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Knoche studying coaches of early childhood teachers, parents

For many Nebraskans, the word “coaching” is synonymous with revered football figures such as Tom Osborne and Bob Devaney. For CYFS Faculty Affiliate Lisa Knoche, it’s vital to the future of Nebraska’s early childhood education.

Knoche is leading a newly funded one-year evaluation of the Early Childhood Coaching Project (ECCP). Developed by the Nebraska Department of Education, the ECCP recently began training early childhood professionals who work with teachers and parents to improve young children’s development.

With the assistance of CYFS Consultant Sue Bainter, Knoche is focused on determining the extent to which these early childhood professionals adhere to the coaching practices and strategies on which they receive training. In addition to considering which factors might affect adherence, the evaluation will examine whether current coaching models meet the needs and expectations of childhood professionals, parents and teachers.

Knoche noted that the project, which is funded by the Nebraska Children and Families Foundation, is a “springboard effort” to explore the many uncharted dynamics of early childhood coaching.

“In some ways, it’s sort of a black hole: It’s unclear what happens in a lot of coaching relationships,” Knoche said. “[This project] is not really about holding people accountable; it’s more about understanding what they are doing so that we can continue to provide them the support that they need and adjust the actual coaching protocol to effect change.”

Knoche’s project is taking a three-pronged approach to achieve this understanding. The first will consist of surveying up to 45 coach participants about their training and how it translates to work in the field. Moreover, coaches will supply researchers with a variety of information related to their demographics and previous coaching experiences.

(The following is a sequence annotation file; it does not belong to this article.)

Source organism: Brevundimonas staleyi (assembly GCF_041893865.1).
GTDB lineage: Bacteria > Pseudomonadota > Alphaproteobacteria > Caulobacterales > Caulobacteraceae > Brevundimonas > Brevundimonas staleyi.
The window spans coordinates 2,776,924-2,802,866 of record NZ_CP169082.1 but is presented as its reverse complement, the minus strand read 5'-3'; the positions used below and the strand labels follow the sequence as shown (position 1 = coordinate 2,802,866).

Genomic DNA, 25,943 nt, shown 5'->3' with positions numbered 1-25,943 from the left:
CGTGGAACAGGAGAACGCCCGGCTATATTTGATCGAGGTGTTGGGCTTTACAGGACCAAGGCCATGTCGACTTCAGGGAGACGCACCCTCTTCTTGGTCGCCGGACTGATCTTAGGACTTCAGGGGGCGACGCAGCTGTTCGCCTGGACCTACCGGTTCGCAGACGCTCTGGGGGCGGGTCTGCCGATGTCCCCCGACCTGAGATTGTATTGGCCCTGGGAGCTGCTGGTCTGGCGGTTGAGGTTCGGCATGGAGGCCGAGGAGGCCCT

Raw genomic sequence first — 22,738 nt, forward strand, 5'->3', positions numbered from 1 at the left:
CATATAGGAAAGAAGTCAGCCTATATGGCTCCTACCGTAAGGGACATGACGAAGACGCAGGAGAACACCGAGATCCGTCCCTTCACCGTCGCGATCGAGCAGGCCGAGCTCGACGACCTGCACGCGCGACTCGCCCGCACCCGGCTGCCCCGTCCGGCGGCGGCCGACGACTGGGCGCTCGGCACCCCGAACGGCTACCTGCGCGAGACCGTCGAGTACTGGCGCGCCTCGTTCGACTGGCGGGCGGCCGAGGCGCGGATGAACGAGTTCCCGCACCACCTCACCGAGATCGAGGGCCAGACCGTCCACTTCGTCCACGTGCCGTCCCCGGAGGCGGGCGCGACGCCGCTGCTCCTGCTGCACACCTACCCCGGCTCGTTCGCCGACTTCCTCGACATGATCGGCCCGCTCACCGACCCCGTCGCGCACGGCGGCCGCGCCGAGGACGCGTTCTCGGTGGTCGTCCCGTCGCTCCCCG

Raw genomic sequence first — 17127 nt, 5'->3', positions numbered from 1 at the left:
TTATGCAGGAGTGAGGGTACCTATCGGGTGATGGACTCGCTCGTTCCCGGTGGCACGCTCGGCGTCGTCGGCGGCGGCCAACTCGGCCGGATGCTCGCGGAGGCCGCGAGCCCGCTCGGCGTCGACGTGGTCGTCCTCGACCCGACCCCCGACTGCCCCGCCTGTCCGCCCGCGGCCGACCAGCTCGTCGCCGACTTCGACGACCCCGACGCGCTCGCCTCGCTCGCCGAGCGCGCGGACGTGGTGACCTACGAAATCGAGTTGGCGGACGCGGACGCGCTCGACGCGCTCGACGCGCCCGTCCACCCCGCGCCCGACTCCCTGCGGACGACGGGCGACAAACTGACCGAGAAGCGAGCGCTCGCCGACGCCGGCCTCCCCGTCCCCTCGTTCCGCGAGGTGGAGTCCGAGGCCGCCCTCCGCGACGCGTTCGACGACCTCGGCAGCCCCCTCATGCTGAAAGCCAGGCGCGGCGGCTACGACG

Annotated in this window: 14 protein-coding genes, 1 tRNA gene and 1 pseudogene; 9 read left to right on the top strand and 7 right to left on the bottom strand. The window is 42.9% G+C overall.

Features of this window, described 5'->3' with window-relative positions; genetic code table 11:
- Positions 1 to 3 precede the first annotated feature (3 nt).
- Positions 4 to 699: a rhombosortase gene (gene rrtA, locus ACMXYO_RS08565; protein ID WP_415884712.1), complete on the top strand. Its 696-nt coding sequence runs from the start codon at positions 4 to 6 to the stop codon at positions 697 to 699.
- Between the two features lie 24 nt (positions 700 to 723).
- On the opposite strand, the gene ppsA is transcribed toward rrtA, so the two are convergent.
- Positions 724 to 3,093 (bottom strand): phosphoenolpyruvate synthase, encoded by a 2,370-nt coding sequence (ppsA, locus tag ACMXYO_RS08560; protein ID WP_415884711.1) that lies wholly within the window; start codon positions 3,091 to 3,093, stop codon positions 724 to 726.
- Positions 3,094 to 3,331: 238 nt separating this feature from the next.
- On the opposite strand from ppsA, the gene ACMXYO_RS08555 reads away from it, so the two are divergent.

In part two, Bainter will coordinate the quarterly videotaping of an additional 10 to 15 coaches working with the teachers and parents of young children. These coaching sessions, which will take place at preschool and home sites throughout Nebraska, will be analyzed for coaches’ adherence to established protocols. Chief among these protocols are appropriate guidance of the sessions and responsiveness to participants’ needs. Coaches will also provide opinions and information on their interactions with parents and teachers.

The evaluation’s final stage will solicit teachers’ and parents’ assessments of the coaching sessions, with teachers also offering insights into their work environments and professional satisfaction.Knoche is hopeful that these collective efforts will eventually shine needed light on how coaching can influence early education settings and children’s developmental outcomes.

“[Early childhood researchers] haven’t spent a lot of time defining coaching,” Knoche said, “and really trying to understand what it takes to make change.

“I hope that, at the end of the day, we have information that’s useful in informing the kinds of supports that are available to both coaches and the agencies or programs that are supporting coaches.”